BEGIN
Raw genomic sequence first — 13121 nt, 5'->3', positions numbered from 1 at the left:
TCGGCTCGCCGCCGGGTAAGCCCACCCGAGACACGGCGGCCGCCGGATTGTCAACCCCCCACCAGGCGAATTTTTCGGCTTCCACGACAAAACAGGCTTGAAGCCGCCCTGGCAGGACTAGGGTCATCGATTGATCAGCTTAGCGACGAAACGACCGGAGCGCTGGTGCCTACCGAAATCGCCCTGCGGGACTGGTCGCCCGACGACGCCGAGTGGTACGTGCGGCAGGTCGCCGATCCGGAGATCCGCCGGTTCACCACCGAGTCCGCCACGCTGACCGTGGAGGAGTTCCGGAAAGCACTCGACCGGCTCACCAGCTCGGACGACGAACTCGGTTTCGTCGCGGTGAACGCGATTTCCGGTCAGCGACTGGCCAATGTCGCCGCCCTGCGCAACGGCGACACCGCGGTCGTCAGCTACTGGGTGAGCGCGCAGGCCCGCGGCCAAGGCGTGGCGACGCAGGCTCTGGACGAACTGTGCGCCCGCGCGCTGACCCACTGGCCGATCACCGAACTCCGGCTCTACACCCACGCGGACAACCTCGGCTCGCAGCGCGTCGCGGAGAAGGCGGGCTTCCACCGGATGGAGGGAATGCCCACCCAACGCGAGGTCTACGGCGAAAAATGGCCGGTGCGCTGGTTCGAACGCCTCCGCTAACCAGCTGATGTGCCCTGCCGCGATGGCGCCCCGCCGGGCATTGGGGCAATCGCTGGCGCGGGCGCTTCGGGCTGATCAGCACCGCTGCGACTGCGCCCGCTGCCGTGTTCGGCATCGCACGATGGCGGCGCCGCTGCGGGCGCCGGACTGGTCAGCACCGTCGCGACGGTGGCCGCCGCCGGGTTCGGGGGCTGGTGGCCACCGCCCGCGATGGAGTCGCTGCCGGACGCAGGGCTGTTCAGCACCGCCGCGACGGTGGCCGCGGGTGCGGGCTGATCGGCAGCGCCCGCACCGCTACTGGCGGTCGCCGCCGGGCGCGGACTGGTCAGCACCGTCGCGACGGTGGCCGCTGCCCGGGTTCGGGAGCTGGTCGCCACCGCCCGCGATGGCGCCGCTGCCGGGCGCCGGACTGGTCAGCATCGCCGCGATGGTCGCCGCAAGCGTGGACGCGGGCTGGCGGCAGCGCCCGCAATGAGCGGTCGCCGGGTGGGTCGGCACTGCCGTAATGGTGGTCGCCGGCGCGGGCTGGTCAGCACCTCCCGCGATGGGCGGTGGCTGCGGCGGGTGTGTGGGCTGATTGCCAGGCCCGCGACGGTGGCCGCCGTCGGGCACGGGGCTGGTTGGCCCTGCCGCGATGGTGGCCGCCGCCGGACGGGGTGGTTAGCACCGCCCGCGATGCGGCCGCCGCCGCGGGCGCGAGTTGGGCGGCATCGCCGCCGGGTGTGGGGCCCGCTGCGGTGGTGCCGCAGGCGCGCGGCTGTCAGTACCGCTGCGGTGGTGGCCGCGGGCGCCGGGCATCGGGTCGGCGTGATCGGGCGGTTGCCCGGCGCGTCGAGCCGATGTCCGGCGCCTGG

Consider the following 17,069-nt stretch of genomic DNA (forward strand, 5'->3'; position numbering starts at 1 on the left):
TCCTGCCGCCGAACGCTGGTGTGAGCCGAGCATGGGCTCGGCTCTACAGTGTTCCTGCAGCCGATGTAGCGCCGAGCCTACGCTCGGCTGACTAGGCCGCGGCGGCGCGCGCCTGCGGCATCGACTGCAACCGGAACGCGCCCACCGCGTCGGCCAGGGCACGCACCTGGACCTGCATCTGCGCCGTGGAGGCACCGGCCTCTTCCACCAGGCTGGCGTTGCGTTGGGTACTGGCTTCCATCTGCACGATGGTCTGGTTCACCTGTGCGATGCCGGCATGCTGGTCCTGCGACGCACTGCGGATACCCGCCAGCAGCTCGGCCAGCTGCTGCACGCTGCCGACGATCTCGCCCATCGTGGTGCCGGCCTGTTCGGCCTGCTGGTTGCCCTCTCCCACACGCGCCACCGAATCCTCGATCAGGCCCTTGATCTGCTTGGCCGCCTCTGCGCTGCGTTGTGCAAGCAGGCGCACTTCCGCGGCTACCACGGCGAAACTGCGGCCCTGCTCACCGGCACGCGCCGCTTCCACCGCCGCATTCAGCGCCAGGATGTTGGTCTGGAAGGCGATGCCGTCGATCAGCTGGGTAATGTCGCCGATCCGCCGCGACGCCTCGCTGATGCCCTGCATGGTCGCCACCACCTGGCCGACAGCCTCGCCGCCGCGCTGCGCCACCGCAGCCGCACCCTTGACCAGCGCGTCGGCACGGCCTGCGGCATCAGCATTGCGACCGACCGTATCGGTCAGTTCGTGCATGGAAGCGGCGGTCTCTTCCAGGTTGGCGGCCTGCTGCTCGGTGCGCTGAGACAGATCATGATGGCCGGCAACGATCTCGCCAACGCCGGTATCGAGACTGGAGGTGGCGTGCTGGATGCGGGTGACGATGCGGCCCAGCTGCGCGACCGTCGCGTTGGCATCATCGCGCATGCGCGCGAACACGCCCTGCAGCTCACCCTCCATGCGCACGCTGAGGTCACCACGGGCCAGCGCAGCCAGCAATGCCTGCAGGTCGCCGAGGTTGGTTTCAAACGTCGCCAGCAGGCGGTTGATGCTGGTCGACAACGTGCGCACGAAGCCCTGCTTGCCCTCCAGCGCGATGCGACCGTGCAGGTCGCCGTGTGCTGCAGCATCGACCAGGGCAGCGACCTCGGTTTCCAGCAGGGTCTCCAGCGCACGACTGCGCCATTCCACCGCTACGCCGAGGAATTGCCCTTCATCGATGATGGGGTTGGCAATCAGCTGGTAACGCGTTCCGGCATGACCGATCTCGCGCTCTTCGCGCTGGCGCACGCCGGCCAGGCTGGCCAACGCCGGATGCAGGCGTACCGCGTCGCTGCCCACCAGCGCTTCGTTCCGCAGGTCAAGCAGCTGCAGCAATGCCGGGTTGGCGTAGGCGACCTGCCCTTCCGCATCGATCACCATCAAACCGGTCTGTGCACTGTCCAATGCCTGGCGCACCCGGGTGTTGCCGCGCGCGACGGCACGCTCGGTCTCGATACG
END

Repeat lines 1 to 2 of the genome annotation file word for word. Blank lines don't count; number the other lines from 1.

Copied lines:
Raw genomic sequence first — 13121 nt, 5'->3', positions numbered from 1 at the left:
TCGGCTCGCCGCCGGGTAAGCCCACCCGAGACACGGCGGCCGCCGGATTGTCAACCCCCCACCAGGCGAATTTTTCGGCTTCCACGACAAAACAGGCTTGAAGCCGCCCTGGCAGGACTAGGGTCATCGATTGATCAGCTTAGCGACGAAACGACCGGAGCGCTGGTGCCTACCGAAATCGCCCTGCGGGACTGGTCGCCCGACGACGCCGAGTGGTACGTGCGGCAGGTCGCCGATCCGGAGATCCGCCGGTTCACCACCGAGTCCGCCACGCTGACCGTGGAGGAGTTCCGGAAAGCACTCGACCGGCTCACCAGCTCGGACGACGAACTCGGTTTCGTCGCGGTGAACGCGATTTCCGGTCAGCGACTGGCCAATGTCGCCGCCCTGCGCAACGGCGACACCGCGGTCGTCAGCTACTGGGTGAGCGCGCAGGCCCGCGGCCAAGGCGTGGCGACGCAGGCTCTGGACGAACTGTGCGCCCGCGCGCTGACCCACTGGCCGATCACCGAACTCCGGCTCTACACCCACGCGGACAACCTCGGCTCGCAGCGCGTCGCGGAGAAGGCGGGCTTCCACCGGATGGAGGGAATGCCCACCCAACGCGAGGTCTACGGCGAAAAATGGCCGGTGCGCTGGTTCGAACGCCTCCGCTAACCAGCTGATGTGCCCTGCCGCGATGGCGCCCCGCCGGGCATTGGGGCAATCGCTGGCGCGGGCGCTTCGGGCTGATCAGCACCGCTGCGACTGCGCCCGCTGCCGTGTTCGGCATCGCACGATGGCGGCGCCGCTGCGGGCGCCGGACTGGTCAGCACCGTCGCGACGGTGGCCGCCGCCGGGTTCGGGGGCTGGTGGCCACCGCCCGCGATGGAGTCGCTGCCGGACGCAGGGCTGTTCAGCACCGCCGCGACGGTGGCCGCGGGTGCGGGCTGATCGGCAGCGCCCGCACCGCTACTGGCGGTCGCCGCCGGGCGCGGACTGGTCAGCACCGTCGCGACGGTGGCCGCTGCCCGGGTTCGGGAGCTGGTCGCCACCGCCCGCGATGGCGCCGCTGCCGGGCGCCGGACTGGTCAGCATCGCCGCGATGGTCGCCGCAAGCGTGGACGCGGGCTGGCGGCAGCGCCCGCAATGAGCGGTCGCCGGGTGGGTCGGCACTGCCGTAATGGTGGTCGCCGGCGCGGGCTGGTCAGCACCTCCCGCGATGGGCGGTGGCTGCGGCGGGTGTGTGGGCTGATTGCCAGGCCCGCGACGGTGGCCGCCGTCGGGCACGGGGCTGGTTGGCCCTGCCGCGATGGTGGCCGCCGCCGGACGGGGTGGTTAGCACCGCCCGCGATGCGGCCGCCGCCGCGGGCGCGAGTTGGGCGGCATCGCCGCCGGGTGTGGGGCCCGCTGCGGTGGTGCCGCAGGCGCGCGGCTGTCAGTACCGCTGCGGTGGTGGCCGCGGGCGCCGGGCATCGGGTCGGCGTGATCGGGCGGTTGCCCGGCGCGTCGAGCCGATGTCCGGCGCCTGG